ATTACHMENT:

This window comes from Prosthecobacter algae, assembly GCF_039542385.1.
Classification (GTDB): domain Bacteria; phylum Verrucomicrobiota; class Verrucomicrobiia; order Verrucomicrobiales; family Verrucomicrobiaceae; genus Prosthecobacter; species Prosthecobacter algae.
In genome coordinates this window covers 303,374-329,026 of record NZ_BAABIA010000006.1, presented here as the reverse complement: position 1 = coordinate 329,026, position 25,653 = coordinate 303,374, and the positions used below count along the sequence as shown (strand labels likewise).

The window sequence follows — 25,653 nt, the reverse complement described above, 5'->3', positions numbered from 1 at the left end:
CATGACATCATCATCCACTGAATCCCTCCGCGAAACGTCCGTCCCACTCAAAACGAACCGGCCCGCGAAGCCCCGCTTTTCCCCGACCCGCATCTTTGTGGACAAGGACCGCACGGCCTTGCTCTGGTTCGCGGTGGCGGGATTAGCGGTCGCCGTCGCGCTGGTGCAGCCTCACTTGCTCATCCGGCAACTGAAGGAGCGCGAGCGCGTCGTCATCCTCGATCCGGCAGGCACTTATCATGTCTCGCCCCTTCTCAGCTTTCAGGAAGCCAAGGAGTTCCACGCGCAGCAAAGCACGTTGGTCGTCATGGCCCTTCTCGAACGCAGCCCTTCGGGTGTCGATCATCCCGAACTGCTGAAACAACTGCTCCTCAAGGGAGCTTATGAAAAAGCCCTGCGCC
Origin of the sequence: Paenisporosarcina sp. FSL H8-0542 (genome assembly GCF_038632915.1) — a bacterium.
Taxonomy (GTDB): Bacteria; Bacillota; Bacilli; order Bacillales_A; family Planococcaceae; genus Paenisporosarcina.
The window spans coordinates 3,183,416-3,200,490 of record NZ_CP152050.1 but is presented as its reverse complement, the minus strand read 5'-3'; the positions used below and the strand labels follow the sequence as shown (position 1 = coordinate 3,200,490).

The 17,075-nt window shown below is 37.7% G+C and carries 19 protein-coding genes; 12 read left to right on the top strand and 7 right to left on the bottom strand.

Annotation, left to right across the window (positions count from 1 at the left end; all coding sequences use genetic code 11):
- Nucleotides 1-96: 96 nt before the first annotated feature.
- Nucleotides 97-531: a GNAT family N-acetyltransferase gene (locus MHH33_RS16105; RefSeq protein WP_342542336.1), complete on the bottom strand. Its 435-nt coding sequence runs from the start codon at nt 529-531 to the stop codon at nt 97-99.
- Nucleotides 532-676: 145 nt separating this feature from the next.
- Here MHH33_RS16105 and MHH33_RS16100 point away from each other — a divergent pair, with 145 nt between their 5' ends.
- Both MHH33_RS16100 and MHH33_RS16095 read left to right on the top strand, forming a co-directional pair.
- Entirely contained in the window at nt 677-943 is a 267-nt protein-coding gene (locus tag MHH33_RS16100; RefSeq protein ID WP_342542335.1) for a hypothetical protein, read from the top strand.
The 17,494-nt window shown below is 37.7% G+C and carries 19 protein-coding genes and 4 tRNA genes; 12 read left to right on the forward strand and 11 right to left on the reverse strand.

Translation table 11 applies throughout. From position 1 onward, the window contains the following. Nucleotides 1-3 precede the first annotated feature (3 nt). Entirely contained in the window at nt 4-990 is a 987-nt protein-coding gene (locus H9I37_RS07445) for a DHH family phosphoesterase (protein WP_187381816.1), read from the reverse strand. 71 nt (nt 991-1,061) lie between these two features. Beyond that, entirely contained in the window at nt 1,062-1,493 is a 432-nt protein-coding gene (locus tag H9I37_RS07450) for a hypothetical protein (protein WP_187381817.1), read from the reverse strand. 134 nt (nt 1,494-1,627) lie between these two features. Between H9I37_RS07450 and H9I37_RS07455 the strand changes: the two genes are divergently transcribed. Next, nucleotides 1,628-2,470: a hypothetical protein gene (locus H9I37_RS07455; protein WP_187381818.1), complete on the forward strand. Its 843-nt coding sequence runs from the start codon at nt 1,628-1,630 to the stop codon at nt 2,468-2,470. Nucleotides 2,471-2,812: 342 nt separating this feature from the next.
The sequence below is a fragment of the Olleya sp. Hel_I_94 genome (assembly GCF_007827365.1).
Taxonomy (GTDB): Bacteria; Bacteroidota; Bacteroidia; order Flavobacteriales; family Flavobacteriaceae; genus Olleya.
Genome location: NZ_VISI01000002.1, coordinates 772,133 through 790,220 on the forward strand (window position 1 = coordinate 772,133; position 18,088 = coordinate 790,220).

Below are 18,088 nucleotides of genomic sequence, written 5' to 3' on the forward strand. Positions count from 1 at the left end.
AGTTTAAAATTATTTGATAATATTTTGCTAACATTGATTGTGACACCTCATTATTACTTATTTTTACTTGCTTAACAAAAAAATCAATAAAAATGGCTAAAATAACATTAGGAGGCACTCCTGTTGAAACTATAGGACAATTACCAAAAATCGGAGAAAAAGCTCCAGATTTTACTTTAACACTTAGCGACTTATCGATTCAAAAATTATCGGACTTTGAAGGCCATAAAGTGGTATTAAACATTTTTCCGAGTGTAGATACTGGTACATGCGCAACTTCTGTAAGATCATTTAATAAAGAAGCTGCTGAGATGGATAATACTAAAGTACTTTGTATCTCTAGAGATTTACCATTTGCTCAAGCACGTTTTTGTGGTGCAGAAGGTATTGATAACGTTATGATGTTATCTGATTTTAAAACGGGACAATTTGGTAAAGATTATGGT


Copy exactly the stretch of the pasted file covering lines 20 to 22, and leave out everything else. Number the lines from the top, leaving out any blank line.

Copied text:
Taxonomy (GTDB): Bacteria; Bacteroidota; Bacteroidia; order Flavobacteriales; family Flavobacteriaceae; genus Olleya.
Genome location: NZ_VISI01000002.1, coordinates 772,133 through 790,220 on the forward strand (window position 1 = coordinate 772,133; position 18,088 = coordinate 790,220).

Below are 18,088 nucleotides of genomic sequence, written 5' to 3' on the forward strand. Positions count from 1 at the left end.